Wednesday, September 7, 2011

Poser Ambitions

I had forgotten that I had a book tucked under my arm until Brandi asked me what I was reading. I showed her the cover and she almost flinched. Is it self-serving?, she wanted to know. I told her that there was a point that if I heard co-op etc. one more time, that I was going to put the book down. In addition, Dederer also dabbles in a bit of self-deprecation about being "educated, white, liberal and well-intentioned."

Brandi told me that she was reading Half Broke Horses and that it was pretty good. Poser, I said, grew on me. Brandi said she doesn't have that much patience. If a book doesn't win her over in 40 pages, she's outta there...

After the book grew on me, I settled in and enjoyed reading about Dederer, her career, family and childhood which she usually explored in five Child's Pose chapters.

Perhaps because her parents are writers, Dederer's young daughter Lucy has a way with words. After the family moves from Seattle to Colorado, Lucy has a rough day at school and tells her mom:

Thank goodness you're so big. That way I fit into your lap. (252)
I think I feel the same way that Dederer does about yoga at home.
Home practice sucked. The gestures and movements that were so thrilling in class seemed flat and dull when done at home alone. In class, tension hummed in the room as bodies moved in and out of shaped, failed, succeeded, breathed. There was a feeling that you were participating in a very slow but very real transformation. At home, the same movements became mere stretching exercises -- the boring part of PE. (261-262)
At one point, Dederer shows her friend, Lisa, the handstand that she has been working on for a quite a while and Lisa, without any hesitation, kicks up into a handstand and, later on, completely immerses herself in yoga. Dederer writes: She had turned into a human parlor trick. (150)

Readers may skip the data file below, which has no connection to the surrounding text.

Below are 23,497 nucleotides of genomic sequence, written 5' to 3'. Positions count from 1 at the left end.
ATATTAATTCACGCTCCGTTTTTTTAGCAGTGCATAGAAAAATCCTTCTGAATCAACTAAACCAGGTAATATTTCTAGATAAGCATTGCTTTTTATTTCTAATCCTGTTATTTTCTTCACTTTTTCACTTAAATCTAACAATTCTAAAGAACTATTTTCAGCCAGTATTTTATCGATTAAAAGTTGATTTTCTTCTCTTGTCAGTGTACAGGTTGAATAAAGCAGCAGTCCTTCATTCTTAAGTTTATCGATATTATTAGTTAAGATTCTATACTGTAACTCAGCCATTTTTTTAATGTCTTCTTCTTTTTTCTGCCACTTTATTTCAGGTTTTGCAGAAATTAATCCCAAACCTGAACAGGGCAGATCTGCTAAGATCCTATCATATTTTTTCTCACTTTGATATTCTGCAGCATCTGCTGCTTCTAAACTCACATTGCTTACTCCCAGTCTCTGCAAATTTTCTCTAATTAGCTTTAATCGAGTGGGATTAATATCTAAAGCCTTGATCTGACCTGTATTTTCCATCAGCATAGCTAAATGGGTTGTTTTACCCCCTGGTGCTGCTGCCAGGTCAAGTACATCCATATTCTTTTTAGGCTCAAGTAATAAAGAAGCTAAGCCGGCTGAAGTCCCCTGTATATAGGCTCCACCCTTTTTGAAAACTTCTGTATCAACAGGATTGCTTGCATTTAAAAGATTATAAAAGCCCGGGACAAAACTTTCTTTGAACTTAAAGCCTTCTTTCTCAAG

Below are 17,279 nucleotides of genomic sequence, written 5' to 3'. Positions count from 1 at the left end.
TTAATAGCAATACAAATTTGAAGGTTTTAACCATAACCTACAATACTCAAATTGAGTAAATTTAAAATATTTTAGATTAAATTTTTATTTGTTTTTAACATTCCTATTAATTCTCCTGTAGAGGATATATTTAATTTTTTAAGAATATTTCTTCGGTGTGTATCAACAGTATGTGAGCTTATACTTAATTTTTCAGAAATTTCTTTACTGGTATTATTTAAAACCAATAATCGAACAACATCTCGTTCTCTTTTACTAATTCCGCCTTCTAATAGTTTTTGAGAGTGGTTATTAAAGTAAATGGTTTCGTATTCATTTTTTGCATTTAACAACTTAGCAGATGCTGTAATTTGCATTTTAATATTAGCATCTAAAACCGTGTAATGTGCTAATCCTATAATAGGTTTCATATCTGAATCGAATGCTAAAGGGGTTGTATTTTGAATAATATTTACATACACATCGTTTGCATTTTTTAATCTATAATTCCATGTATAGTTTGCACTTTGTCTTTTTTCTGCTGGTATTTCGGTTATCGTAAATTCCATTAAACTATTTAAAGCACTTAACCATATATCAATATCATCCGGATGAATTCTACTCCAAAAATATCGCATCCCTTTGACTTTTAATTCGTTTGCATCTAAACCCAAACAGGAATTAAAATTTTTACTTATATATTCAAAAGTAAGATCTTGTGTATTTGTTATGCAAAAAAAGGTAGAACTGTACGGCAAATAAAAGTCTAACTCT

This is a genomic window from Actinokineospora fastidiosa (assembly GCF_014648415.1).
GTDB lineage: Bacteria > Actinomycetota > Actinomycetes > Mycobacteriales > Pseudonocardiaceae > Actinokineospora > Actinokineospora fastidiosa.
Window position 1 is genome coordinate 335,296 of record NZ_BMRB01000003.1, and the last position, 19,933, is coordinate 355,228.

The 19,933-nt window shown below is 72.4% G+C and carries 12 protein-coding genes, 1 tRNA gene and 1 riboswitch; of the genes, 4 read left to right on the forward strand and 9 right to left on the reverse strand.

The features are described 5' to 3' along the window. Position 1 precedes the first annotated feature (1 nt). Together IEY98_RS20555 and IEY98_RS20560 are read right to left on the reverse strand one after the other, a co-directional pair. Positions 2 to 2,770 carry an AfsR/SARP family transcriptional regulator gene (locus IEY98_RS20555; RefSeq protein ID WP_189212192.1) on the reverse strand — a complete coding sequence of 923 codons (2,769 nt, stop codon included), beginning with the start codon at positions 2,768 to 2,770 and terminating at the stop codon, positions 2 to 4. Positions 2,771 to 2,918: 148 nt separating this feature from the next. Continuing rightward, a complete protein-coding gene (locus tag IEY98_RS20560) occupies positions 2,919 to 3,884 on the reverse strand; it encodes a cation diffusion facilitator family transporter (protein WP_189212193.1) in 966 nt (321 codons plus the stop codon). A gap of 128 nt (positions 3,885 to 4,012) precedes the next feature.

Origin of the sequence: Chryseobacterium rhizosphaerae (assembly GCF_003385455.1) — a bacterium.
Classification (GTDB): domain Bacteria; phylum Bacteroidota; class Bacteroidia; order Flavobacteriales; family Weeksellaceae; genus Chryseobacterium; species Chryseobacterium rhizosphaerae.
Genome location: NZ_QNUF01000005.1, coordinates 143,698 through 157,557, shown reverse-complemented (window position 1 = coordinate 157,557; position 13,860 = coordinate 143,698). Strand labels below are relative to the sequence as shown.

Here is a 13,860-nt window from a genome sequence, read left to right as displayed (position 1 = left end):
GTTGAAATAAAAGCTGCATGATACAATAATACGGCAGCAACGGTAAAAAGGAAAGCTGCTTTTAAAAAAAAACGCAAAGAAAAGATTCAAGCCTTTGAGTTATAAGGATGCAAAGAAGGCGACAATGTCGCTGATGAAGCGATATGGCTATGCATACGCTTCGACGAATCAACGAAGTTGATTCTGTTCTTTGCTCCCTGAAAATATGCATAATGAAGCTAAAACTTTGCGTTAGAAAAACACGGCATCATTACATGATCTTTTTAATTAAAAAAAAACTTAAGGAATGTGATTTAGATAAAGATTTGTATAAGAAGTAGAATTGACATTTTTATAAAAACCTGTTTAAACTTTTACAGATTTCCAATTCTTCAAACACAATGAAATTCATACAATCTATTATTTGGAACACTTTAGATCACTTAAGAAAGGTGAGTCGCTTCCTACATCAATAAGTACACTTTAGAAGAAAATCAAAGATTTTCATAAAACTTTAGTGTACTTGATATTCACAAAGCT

I can relate to Lisa (not the parlor trick part) which is why I'm on my third book about yoga. Yesterday, when I went to yoga, I, first, did my best not to look in Dana's direction until after class and, after class, she told me that she did everything to avoid my eyes during a spinal twist. Of course, the woman next to me, Dee, was funny too. She breathes heavily as if she is dispensing with loads of tension and she also finds my muttering (while trying to do a really splity pose) amusing.

This passage also rang true:
People think yoga is boring. This is one of the big raps against it. And it is, if you're not concentrating. If you fling yourself into the pose, and let your mind wander, and merely tolerate the experience, yoga is, in fact, extremely boring. But if you concentrate hard, boredom opens up and the pose becomes the most interesting thing on earth, in fact the only thing on earth. The more you practice dharana, the simpler the world gets. There's just you and the thing on which you are bending your attention. (152)
If nothing else, after yoga, I feel like my body has gone from constricted to pliable. It's even more transformative than that; I feel as if I were blown glass -- heated and twisted. More viable.


  1. Interesting. I've only done yoga at home (you know how unsocial I am) but perhaps there is something important about doing it in a group...

  2. It's hard for me to believe that you're unsocial... ;)

    I think the energy of a group does make a difference. The sub that we had asked us to put our heads toward the center of the room during one point in the program and our regular teacher always makes sure that everyone is facing towards the center -- especially when we end and say "Namaste."